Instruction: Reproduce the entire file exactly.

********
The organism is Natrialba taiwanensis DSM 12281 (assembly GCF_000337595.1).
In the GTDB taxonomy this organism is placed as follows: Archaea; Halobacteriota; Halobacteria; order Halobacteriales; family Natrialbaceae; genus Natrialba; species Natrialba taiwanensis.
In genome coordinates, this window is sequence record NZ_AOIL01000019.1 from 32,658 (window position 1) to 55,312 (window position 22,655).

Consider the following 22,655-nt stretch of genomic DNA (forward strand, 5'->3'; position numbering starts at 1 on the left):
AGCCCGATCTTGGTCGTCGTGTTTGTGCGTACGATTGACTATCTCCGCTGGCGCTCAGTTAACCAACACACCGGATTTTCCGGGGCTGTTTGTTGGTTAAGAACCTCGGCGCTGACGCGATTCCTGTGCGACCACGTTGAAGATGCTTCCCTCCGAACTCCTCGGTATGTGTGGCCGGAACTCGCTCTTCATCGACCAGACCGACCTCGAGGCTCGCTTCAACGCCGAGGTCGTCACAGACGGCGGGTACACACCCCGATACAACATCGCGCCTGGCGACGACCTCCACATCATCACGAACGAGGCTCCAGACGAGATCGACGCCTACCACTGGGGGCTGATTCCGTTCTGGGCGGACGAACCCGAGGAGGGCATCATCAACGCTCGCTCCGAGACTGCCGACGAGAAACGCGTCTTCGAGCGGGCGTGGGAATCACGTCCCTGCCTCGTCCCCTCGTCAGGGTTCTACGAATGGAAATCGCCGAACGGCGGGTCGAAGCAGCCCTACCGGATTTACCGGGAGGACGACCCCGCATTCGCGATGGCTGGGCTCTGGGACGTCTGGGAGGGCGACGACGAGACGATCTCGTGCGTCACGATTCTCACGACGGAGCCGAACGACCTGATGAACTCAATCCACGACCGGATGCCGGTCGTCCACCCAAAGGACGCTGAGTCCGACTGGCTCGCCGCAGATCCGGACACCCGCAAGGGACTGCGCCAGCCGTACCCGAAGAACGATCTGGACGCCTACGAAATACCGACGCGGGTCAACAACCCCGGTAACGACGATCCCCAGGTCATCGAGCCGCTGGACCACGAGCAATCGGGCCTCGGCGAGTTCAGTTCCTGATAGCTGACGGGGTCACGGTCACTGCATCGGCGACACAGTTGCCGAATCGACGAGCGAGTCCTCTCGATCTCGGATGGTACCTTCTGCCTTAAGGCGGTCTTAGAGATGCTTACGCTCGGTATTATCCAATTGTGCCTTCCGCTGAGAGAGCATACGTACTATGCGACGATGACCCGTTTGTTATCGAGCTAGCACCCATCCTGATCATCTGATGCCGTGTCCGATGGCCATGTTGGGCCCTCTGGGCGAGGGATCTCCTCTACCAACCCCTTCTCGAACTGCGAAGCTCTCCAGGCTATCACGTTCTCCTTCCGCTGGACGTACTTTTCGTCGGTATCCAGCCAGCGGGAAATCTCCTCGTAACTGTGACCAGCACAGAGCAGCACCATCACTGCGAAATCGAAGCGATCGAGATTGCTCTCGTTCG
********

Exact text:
The organism is Natrialba taiwanensis DSM 12281 (assembly GCF_000337595.1).
In the GTDB taxonomy this organism is placed as follows: Archaea; Halobacteriota; Halobacteria; order Halobacteriales; family Natrialbaceae; genus Natrialba; species Natrialba taiwanensis.
In genome coordinates, this window is sequence record NZ_AOIL01000019.1 from 32,658 (window position 1) to 55,312 (window position 22,655).

Consider the following 22,655-nt stretch of genomic DNA (forward strand, 5'->3'; position numbering starts at 1 on the left):
AGCCCGATCTTGGTCGTCGTGTTTGTGCGTACGATTGACTATCTCCGCTGGCGCTCAGTTAACCAACACACCGGATTTTCCGGGGCTGTTTGTTGGTTAAGAACCTCGGCGCTGACGCGATTCCTGTGCGACCACGTTGAAGATGCTTCCCTCCGAACTCCTCGGTATGTGTGGCCGGAACTCGCTCTTCATCGACCAGACCGACCTCGAGGCTCGCTTCAACGCCGAGGTCGTCACAGACGGCGGGTACACACCCCGATACAACATCGCGCCTGGCGACGACCTCCACATCATCACGAACGAGGCTCCAGACGAGATCGACGCCTACCACTGGGGGCTGATTCCGTTCTGGGCGGACGAACCCGAGGAGGGCATCATCAACGCTCGCTCCGAGACTGCCGACGAGAAACGCGTCTTCGAGCGGGCGTGGGAATCACGTCCCTGCCTCGTCCCCTCGTCAGGGTTCTACGAATGGAAATCGCCGAACGGCGGGTCGAAGCAGCCCTACCGGATTTACCGGGAGGACGACCCCGCATTCGCGATGGCTGGGCTCTGGGACGTCTGGGAGGGCGACGACGAGACGATCTCGTGCGTCACGATTCTCACGACGGAGCCGAACGACCTGATGAACTCAATCCACGACCGGATGCCGGTCGTCCACCCAAAGGACGCTGAGTCCGACTGGCTCGCCGCAGATCCGGACACCCGCAAGGGACTGCGCCAGCCGTACCCGAAGAACGATCTGGACGCCTACGAAATACCGACGCGGGTCAACAACCCCGGTAACGACGATCCCCAGGTCATCGAGCCGCTGGACCACGAGCAATCGGGCCTCGGCGAGTTCAGTTCCTGATAGCTGACGGGGTCACGGTCACTGCATCGGCGACACAGTTGCCGAATCGACGAGCGAGTCCTCTCGATCTCGGATGGTACCTTCTGCCTTAAGGCGGTCTTAGAGATGCTTACGCTCGGTATTATCCAATTGTGCCTTCCGCTGAGAGAGCATACGTACTATGCGACGATGACCCGTTTGTTATCGAGCTAGCACCCATCCTGATCATCTGATGCCGTGTCCGATGGCCATGTTGGGCCCTCTGGGCGAGGGATCTCCTCTACCAACCCCTTCTCGAACTGCGAAGCTCTCCAGGCTATCACGTTCTCCTTCCGCTGGACGTACTTTTCGTCGGTATCCAGCCAGCGGGAAATCTCCTCGTAACTGTGACCAGCACAGAGCAGCACCATCACTGCGAAATCGAAGCGATCGAGATTGCTCTCGTTCG